ISSN 1556-4975

OffCourse Literary Journal

 Published by Ricardo and Isabel Nirenberg since 1998


Flash Fiction by Rich Ives


The Night Before Something Fluttery, Something Descending

I could see that I was attracted to neglect, so I slept with it, several days in a row, but tonight I can see that there is something between us. I think it might be me.

There’s a swallow song in the trees, so I think a swallow is singing it, but the song is singing the swallow, so I listen. It’s all that I can do that won’t fly away.

A black bird says now we’re not thinking ears, and we’re not topical or raging but posted into welcome and wide away. If we don’t want to insert reason, we simply don’t, but there’s a reason for that.

My clothing participates in the shelter I create from where I am at the moment. My skin keeps up. My thinking is available to my thoughts. I seem to be mostly arriving. I seem to be in my possible results. If I’m not really here yet, it’s because I’m trying to get enough attention paid to details. They make what I’m becoming right again.

In the parable of my dove, mistakes and wisdom remain proportionate, and the child of Sorrow goes nameless. A man well-skilled in the greasier emotional arts, cloudy with a threat of roofing and cold southerly thinking, becomes an instance of distant trees, a pondling rush of rising flutter and snare, a fondling.

The other song is falling now, the one that wears what it’s missing like a ribbon, only with a little hummingbird whistle whispering in its feathers. Why do these fortunes always fly away with us? Why do they arrive at us without intention?

Take these donations from your reasoning and let them fall. There’s a cheek of ice relenting, and we just don’t need to invite this into offering, which is a different kind of generosity, but still a generosity. Like this my human could find me. My human could know I was unlike, and in this way, more human. My animal could push me out, the way animals do when they are done with needing, but you can’t always give away everything you have.



The Potential Damage

I found a bullet on my floor. I didn’t remember having a gun. I found it amusing to suspect my floor of arranging it, but I didn’t know I had any friends with a gun. I gave the suspect bullet to my wife’s ugly boss. He hadn’t ever been to my house, and he shot a target with the bullet from my floor.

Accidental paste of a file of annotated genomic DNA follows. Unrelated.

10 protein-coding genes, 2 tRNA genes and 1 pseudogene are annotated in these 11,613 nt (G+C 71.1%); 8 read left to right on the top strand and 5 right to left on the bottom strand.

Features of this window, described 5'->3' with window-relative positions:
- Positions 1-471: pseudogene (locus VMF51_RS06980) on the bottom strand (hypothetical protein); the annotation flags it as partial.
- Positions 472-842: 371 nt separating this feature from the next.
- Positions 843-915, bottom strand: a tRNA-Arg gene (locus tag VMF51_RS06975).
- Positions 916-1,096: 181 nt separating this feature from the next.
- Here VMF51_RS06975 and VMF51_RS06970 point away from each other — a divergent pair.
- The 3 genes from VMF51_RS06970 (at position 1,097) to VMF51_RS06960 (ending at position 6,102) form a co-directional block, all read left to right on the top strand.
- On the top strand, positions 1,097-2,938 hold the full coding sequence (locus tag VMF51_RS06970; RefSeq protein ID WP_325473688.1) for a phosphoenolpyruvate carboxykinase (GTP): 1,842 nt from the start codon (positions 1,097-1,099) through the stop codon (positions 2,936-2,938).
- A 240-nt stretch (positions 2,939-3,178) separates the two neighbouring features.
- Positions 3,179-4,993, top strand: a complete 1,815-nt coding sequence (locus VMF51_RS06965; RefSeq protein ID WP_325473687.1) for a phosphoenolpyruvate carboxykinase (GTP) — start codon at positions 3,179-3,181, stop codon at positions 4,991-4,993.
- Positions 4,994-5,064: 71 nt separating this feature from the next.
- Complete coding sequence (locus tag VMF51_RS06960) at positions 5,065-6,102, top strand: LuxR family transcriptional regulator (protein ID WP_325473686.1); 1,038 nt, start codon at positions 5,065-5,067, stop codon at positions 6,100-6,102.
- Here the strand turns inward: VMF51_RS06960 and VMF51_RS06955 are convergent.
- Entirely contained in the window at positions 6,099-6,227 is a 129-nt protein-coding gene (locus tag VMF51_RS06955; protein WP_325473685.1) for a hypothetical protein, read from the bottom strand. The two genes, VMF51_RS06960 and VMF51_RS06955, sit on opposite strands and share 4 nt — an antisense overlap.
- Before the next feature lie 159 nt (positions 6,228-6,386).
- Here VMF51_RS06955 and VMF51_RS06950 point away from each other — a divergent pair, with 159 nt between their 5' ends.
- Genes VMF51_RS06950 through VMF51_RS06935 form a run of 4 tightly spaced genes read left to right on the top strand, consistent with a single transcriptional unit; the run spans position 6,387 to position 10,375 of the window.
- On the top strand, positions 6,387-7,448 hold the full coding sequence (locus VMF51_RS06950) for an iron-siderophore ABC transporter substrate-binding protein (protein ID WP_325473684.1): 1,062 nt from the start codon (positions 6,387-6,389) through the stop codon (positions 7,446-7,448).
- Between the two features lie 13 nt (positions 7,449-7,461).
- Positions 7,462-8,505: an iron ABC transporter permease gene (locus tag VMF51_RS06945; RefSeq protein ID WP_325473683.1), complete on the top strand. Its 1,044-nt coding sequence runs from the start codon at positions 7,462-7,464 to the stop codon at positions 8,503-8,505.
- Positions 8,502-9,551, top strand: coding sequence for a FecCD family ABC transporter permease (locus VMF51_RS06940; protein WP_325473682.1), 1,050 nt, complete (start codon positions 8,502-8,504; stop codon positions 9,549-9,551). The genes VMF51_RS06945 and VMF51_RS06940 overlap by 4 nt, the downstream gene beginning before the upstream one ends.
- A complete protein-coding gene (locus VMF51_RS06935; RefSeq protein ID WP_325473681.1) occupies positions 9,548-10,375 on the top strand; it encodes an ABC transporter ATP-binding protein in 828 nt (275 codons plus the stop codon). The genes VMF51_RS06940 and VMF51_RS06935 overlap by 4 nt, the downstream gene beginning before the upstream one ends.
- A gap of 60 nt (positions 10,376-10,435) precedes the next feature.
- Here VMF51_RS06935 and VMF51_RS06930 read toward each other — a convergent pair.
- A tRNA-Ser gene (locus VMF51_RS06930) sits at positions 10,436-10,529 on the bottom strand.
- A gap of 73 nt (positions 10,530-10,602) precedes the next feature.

My floor was protected by Mop ‘n Glo, but I was not protected by my floor, and I fell and hurt my leg, which kicked at the offending floor. I couldn’t control it, but the floor didn’t seem to suffer although I doubt it learned its lesson.

I’m thinking about getting some shoes with a better barrier between me and my floor, but I used to enjoy crossing my floor naked, and I certainly wouldn’t want to find another bullet with my pants off.

Now I see myself falling on a bullet even with protected shoes, and I’m afraid it won’t be my leg that gets hurt this time, so I purchase a metal detector and scour my house and my yard, and still I feel like the possibility of violence could do as much damage as the violence might. I think about it enough to hurt myself.



The Satisfaction of My Obligations

I was supposed to notify the families of the probable deaths and ease them into gradual detachment from out-payments with a small lump sum and every little bit of sympathy I could muster (very little) and offer to handle the arrangements in exchange for the return of the small lump sum if they wished to mark their loved one’s place (which his body could not, considering the manner of his probable death) among those who had sacrificed their lives previously in similar devotion, but one day there was a mistake, and it was my family I had to notify, and I’d been doing it so long I had no one left except a cousin, who didn’t recognize me and refused my services, as if I didn’t exist, and the cousin didn’t hire anyone else either and laughed when I meekly asked to attend the ceremony, which never took place, so I kept on working, underground, which seemed quite familiar, and built up enough credit to handle everything, and I continued to remain right where I’d been all along, and consequently needed to notify more families of additional ceremonies, the ones I now so thoroughly enjoy, even though they involve aspects of myself I no longer share with myself.


Rich Ives lives on Camano Island in Puget Sound. He has received grants and awards from the National Endowment for the Arts, Artist Trust, Seattle Arts Commission and the Coordinating Council of Literary Magazines for his work in poetry, fiction, editing, publishing, translation and photography. His writing has appeared in Verse, North American Review, Dublin Quarterly, Massachusetts Review, Northwest Review, Quarterly West, Iowa Review, Poetry Northwest, Virginia Quarterly Review, Fiction Daily and many more. He is a winner of the Francis Locke Memorial Poetry Award from Bitter Oleander and has been nominated twice for the Best of the Web, three times for Best of the Net and six times for The Pushcart Prize. He is the 2012 winner of the Creative Nonfiction Prize from Thin Air magazine. Tunneling to the Moon, a book of days with a work for each day of the year, is available from Silenced Press, Sharpen, a fiction chapbook, is available form Newer York Press, and Light from a Small Brown Bird, a book of poems, is available from Bitter Oleander Press. He is also the winner of the What Books Press Fiction Competition, and his story collection, The Balloon Containing the Water Containing the Narrative Begins Leaking, is now available.

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